• Sagaris, L., Berríos, E., & Tiznado-Aitken, I. (2020). Using PAR to frame sustainable transport and social justice on policy agendas. A pilot experience in two contrasting Chilean cities. Journal of Transport Geography, 83, 102654.

    Google Scholar 

  • Salat, S., & Ollivier, G. (2017). Transforming the urban space through transit-oriented development: The 3V approach.

  • Schwanen, T. (2020). Towards decolonial human subjects in research on transport. Journal of Transport Geography, 88, 102849.

    Article  Google Scholar 

  • Schwanen, T., Lucas, K., Akyelken, N., Solsona, D., Carrasco, J., & Neutens, T. (2015). Rethinking the links between social exclusion and transport disadvantage through the lens of social capital. Transportation Research Part A: Policy and Practice, 74, 123–135.

    Google Scholar 

  • Schwanen, T. (2018). Towards decolonised knowledge about transport. Nature.

  • Spaiser, V., Ranganathan, S., Bali Swain, R., & Sumpter, D. (2017). The sustainable development oxymoron: Quantifying and modelling the incompatibility of sustainable development goals. International Journal of Sustainable Development & World Ecology, 24(6), 457–470.

    Article  Google Scholar 

  • STHV (Secretaría de Territorio, Hábitat y Vivienda). (2017). Resolución No. STHV-14-2017. Quito Alcaldia. Quito. Ecuador.

  • Suzuki, H., Cervero, R., & Iuchi, K. (2013). Transforming cities with transit: Transit and land-use integration for sustainable urban development. The World Bank.

    Google Scholar 

  • Suzuki, H., Murakami, J., Hong Y., & Tamayose, B. (2015). Financing transit-oriented development with land values: Adapting land value capture in developing countries. The World Bank.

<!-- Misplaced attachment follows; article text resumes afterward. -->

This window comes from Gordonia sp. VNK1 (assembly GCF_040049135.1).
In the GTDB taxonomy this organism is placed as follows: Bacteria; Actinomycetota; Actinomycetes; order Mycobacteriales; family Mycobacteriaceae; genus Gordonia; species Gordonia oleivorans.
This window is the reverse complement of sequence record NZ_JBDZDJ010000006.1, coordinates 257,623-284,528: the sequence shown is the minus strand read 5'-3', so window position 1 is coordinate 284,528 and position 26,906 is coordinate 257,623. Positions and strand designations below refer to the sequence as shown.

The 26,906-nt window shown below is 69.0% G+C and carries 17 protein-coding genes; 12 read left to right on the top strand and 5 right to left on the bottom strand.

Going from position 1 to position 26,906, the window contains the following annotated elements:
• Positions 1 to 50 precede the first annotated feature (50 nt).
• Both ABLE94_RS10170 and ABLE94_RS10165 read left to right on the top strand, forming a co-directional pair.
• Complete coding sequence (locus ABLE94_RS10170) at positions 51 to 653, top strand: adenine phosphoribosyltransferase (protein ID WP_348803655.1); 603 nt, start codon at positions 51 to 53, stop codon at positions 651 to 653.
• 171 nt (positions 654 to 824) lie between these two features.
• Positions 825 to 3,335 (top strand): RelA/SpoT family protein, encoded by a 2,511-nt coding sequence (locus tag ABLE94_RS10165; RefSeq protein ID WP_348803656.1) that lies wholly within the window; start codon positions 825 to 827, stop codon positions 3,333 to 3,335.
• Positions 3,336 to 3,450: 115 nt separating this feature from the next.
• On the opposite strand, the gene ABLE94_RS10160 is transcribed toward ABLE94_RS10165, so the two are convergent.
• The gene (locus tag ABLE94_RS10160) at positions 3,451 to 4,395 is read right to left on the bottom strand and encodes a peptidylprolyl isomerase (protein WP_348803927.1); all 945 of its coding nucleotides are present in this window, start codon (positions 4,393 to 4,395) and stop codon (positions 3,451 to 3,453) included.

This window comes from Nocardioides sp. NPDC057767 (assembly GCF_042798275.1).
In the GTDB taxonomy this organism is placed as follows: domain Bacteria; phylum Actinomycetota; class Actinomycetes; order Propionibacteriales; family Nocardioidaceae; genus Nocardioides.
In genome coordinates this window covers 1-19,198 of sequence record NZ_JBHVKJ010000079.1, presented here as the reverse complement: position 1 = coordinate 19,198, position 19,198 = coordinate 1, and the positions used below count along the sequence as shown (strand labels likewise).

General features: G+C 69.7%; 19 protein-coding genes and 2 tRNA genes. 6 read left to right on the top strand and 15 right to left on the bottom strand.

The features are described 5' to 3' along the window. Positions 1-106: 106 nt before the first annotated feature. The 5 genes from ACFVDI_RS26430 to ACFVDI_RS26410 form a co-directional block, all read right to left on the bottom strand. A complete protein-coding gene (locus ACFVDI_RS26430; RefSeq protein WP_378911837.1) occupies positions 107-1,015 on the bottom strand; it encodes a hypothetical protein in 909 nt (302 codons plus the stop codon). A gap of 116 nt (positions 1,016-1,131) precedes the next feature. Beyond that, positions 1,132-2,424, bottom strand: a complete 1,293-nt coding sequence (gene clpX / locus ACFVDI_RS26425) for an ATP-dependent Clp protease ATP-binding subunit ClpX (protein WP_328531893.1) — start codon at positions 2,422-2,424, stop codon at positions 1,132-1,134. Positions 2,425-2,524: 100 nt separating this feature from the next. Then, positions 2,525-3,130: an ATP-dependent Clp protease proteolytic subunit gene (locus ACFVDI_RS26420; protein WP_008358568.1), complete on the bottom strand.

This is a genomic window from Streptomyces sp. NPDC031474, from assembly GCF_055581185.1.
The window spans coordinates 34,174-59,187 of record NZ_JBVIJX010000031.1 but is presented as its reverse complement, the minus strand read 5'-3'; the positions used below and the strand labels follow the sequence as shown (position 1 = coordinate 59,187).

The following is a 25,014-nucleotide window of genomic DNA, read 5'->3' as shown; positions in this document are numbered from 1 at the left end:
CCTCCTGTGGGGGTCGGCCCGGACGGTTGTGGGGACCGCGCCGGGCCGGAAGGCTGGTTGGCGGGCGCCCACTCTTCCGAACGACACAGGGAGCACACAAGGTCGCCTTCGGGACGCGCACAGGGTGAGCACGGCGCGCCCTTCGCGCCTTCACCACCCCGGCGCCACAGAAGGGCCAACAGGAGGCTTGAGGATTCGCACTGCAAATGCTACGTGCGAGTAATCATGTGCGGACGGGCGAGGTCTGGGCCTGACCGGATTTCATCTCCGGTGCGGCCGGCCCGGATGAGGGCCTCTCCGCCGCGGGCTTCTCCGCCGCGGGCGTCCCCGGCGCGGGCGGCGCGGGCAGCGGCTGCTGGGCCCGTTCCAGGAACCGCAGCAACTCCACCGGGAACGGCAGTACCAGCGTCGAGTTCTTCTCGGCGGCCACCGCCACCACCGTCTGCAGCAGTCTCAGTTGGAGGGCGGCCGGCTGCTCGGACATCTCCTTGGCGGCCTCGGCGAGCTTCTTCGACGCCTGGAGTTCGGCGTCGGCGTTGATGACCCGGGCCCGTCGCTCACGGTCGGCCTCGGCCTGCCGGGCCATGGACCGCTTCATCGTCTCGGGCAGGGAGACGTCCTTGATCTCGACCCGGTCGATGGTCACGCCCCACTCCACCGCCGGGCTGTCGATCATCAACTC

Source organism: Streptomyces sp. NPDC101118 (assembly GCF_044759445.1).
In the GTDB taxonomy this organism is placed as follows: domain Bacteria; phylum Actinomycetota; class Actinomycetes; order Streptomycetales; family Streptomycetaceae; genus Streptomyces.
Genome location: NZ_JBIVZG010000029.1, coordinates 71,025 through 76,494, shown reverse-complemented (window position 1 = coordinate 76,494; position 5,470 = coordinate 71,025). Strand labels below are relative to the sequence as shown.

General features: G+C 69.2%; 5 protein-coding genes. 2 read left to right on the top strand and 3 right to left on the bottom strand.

Google Scholar 

  • El Telégrafo. (2014). 54 Cooperativas de buses de Quito reciben certificaciones del sistema Caja Común. El Telégrafo.

  • Thomas, R., & Bertolini, L. (2015). Policy transfer among planners in transit-oriented development. Town Planning Review, 86(5), 537–561.

    Article  Google Scholar 

  • Thomas, R., & Bertolini, L. (2017). Defining critical success factors in TOD implementation using rough set analysis. The Journal of Transport and Land Use, 10(1), 139–154.

    Google Scholar 

  • Thomas, R., & Bertolini, L. (2020). Transit-oriented development [e-book]. Palgrave Macmillan.

    Book  Google Scholar 

  • UNDESA (United Nations, Department of Economic and Social Affairs). (n.d.). Sustainable transport.

  • UNESC (United Nations Economic and Social Council). (2019). Special edition: Progress towards the sustainable development goals (Report No. E/2019/68). United Nations.

    Google Scholar 

  • UN-Habitat. (2015). Habitat III issue papers 22—Informal settlements. In United Nations conference on housing and sustainable urban development 2015 (pp. 0–8).